East Anglia: Network Rail bonuses “unacceptable” – senior MP
06:00 28 August 2014
Network Rail directors should get no bonuses next year after this summer’s chaos on East Anglia’s main rail line, according to a senior MP.
Colchester’s Sir Bob Russell said there would be no justification for a bonus of about £50,000 as paid to directors of the state-owned infrastructure company last year.
During the financial year 2013/14, four directors of Network rail earned between £355,000 and £401,000. They also earned bonuses of between £45,000 and £51,000. Three of them also earned an extra £300,000 “retention bonus” that had been agreed in 2012.
The directors also received substantial sums into their pension funds and additional benefits including a car allowance.
Sir Bob said that after three major problems with engineering work over-runs this summer, any bonus for this year would not be justified.
He said: “I would like to see them forfeit some of their salary, but I accept that cannot happen. However it is totally unacceptable for them to get any bonus after this.”
The problem with the rail industry was the fragmentation and privatisation that had happened in the 1990s, he said.
“Effectively we substituted a national monopoly with a series of regional monopolies which are not particularly responsive to local needs,” Sir Bob said.
“What we need in this region is a lot of investment in the track and the rolling stock which is why the East Anglia rail group is so important.”
Ipswich MP Ben Gummer felt that bonuses should only be paid if there was also a mechanism in place to deal with people who did not perform well.
“It’s all very well to have bonuses to reward good performance, but if you have them you also need to have sanctions to deal with people who don’t perform – and we’ve now had three occasions when the Network Rail planning has failed in this area over the summer.”
Network Rail’s bonuses are set by a fixed formula and are applied across the board to all directors as a percentage of salary, they do not affect individual performance.
Mr Gummer said it would be better if the finance director was rewarded for good financial performance and the operations director was rewarded for good performance on the track.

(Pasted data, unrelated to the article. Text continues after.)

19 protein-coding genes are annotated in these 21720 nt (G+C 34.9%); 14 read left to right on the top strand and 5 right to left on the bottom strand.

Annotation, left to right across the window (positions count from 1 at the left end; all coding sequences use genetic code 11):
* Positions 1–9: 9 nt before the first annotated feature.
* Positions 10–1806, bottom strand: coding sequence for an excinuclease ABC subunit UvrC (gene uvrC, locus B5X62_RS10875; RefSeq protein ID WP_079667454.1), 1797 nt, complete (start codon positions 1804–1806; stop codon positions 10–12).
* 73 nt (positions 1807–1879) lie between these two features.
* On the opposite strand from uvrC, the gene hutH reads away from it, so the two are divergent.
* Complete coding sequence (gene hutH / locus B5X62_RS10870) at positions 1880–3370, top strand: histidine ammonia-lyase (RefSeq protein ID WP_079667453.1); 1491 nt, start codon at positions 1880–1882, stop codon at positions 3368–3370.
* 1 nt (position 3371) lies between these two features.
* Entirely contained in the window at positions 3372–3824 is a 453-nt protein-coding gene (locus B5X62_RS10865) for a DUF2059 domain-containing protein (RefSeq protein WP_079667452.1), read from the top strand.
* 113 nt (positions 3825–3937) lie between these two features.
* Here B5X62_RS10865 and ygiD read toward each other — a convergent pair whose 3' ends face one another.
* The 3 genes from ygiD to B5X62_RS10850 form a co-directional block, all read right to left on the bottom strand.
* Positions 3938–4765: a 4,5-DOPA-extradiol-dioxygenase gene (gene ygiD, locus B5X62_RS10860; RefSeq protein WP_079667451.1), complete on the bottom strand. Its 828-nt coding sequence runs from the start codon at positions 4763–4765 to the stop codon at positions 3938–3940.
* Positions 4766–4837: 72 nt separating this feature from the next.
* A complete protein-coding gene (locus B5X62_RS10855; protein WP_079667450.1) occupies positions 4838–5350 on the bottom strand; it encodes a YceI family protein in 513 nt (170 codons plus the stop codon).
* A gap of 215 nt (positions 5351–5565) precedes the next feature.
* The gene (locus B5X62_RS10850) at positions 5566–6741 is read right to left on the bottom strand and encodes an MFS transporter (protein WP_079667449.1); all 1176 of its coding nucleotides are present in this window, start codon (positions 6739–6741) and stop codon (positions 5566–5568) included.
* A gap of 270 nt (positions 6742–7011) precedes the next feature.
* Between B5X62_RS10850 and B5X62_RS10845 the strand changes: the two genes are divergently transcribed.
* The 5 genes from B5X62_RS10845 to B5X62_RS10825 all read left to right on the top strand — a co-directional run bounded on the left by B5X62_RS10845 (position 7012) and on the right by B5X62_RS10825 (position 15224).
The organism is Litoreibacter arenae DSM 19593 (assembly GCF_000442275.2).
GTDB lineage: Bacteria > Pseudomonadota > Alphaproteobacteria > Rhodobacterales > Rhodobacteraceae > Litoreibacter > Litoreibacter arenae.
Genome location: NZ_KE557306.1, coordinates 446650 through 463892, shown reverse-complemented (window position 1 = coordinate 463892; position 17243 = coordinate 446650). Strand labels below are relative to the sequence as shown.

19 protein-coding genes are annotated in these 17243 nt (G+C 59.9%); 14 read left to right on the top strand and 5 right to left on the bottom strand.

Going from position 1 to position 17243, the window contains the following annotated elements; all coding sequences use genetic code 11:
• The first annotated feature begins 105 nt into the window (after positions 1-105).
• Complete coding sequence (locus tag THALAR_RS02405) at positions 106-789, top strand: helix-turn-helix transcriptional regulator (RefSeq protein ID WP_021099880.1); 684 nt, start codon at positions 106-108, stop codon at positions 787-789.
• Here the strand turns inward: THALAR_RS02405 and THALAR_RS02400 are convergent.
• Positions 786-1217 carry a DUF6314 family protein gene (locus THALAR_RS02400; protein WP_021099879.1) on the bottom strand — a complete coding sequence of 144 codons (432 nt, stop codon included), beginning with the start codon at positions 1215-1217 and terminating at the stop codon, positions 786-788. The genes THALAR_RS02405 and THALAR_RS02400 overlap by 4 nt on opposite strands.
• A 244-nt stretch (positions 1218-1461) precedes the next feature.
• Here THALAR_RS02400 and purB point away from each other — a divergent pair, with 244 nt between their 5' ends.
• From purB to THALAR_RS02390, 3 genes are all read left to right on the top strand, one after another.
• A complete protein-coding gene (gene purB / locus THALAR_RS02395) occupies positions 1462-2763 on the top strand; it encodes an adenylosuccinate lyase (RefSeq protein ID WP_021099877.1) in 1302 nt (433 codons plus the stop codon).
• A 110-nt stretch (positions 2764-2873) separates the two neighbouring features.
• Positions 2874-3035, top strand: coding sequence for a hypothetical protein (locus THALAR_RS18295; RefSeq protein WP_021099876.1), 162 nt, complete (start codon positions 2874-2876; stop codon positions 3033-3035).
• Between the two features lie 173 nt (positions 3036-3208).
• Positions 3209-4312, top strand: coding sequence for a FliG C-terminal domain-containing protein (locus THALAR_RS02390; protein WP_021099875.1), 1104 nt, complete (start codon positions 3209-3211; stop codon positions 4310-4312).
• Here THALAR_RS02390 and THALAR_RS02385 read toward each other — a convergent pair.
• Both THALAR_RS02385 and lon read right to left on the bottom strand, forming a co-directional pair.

A spokeswoman for Network Rail said this summer’s problems in East Anglia would not have a direct impact on the bonuses.
She said: “Bonuses are only awarded for achievements significantly beyond what is expected of an executive in the delivery of their challenging day jobs.
“Progress on investment projects is one part of the executive directors’ bonus scheme. While the directors have different responsibilities, the bonus scheme is the same for all of them.
“The bonus scheme does not measure specific pieces of work on a day-to-day basis, rather the overall delivery of our investment programme.
“That said, over-runs like the one on Tuesday caused disruption to passenger services and negatively impacts on punctuality, which is also a significant measure within the bonus scheme.”
Derek Monnery from the Essex Rail Users’ Federation said it would be totally unacceptable for any bonuses to be paid.
He said: “What has happened over the last few months is a total failure of project management. They should have looked at all the possible outcomes before undertaking the work, especially after the first failure.
“Frankly we shouldn’t be talking about bonuses for senior directors. We should be talking about those responsible for the problems in this region being sacked for basic incompetence.”
Meanwhile it has emerged that the government has resisted attempts to get Network Rail covered by Freedom of Information legislation, even though it is now effectively a nationalised industry.
A proposal was rejected because of fears it could open the way for private monopolies like water companies to be subject to the same legislation.
Mr Gummer said he understood the reason for the decision – but felt that as an organisation Network Rail had good transparency policies and did not see this as a major issue.
See Paul Geater’s column on P16.